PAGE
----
Resolution Structure

Having a properly structured resolution is the first step to having your resolution taken seriously by your dais and your fellow committee members. Resolutions are structured to help you demonstrate your knowledge on a topic and organize your proposals to address it.


Annotated Sample


Resolution A/1

Topic: Proliferation of Nuclear Weapons

Committee: First Disarmament & International Security

Sponsors: United States, Austria, the United Kingdom, and Italy

Signatories: Greece, Tajikistan, Japan, Canada, Mali, the Netherlands, Mexico and Gabon

Reminding all nations of the celebration of the 50th anniversary of the Universal Declaration of Human Rights, which recognizes the inherent dignity, equality and inalienable rights of all global citizens,

Reaffirming its Resolution 33/1996 of 25 July 1996, which encourages Governments to work with UN bodies aimed at improving the coordination and effectiveness of humanitarian assistance,

Noting with satisfaction the past efforts of various relevant UN bodies and nongovernmental organizations,

Stressing the fact that the United Nations faces significant financial obstacles and is in need of reform, particularly in the humanitarian realm,

  1. Encourages all relevant agencies of the United Nations to collaborate more closely with countries at the grassroots level to enhance the carrying out of relief efforts;
  2. Urges member states to comply with the goals of the UN Department of Humanitarian Affairs to streamline efforts of humanitarian aid;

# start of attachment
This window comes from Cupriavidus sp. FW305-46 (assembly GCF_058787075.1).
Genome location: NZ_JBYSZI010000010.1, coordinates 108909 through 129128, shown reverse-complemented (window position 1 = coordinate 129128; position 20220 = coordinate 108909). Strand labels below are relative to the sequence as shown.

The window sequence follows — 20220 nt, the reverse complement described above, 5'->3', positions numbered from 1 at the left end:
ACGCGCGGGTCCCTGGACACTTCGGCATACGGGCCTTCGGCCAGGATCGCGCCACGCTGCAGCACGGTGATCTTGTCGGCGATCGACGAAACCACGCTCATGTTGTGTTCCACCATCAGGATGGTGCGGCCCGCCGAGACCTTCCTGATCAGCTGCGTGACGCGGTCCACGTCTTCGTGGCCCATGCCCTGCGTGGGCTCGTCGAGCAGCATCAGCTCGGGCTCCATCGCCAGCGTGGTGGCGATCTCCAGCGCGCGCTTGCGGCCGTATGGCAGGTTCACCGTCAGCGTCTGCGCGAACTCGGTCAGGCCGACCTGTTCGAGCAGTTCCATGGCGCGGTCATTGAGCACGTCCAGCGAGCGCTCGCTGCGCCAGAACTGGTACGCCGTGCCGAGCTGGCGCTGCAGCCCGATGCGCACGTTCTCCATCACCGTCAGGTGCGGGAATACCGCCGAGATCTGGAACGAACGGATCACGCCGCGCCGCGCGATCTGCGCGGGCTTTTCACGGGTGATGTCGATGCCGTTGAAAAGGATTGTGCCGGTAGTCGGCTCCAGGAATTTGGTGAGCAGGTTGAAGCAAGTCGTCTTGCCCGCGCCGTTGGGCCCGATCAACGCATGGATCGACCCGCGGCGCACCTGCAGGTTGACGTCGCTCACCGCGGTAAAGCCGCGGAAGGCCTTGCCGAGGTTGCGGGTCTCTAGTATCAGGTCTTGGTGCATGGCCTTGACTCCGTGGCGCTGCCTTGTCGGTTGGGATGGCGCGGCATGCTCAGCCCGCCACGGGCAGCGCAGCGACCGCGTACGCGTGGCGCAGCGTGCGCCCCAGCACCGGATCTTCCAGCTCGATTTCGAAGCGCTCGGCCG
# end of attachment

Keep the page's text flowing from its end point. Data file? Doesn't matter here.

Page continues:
3. Requests that all nations develop rapid deployment forces to better enhance the coordination of relief efforts of humanitarian assistance in complex emergencies;
  4. Calls for the development of a United Nations Trust Fund that encourages voluntary donations from the private transnational sector to aid in funding the implementation of rapid deployment forces;
  5. Stresses the continuing need for impartial and objective information on the political, economic and social situations and events of all countries;
  6. Calls upon states to respond quickly and generously to consolidated appeals for humanitarian assistance; and
  7. Requests the expansion of preventive actions and assurance of post-conflict stance through reconstruction and development.


Res number: Your chair writes this on each paper in submission order; this will determine the speaking order in formal caucus.

Topic: The topic of the resolution

Committee: The committee in which the topic is being discussed

Sponsors: Members of the committee who directly contributed to the resolution

Signatories: Members of the committee who want to discuss the resolution; not necessarily in support of the resolution

Preambulatory clauses ("Preambs"): Clauses introducing the problem at hand, providing some background information, and in general indicating the attitude of the resolution. Typically, these begin with gerunds (-ing words). When writing a resolution, the first word of these phrases should be underlined if hand written and italicized if typed. The phrase should end with a comma.




Operative Clauses ("Operatives"): The meat of the resolution. They outline the ideas and proposed actions of the resolution. All operatives should be numbered in order and the first word should be underlined. Each operative should end with a semicolon, except for the last one, which should end with a period.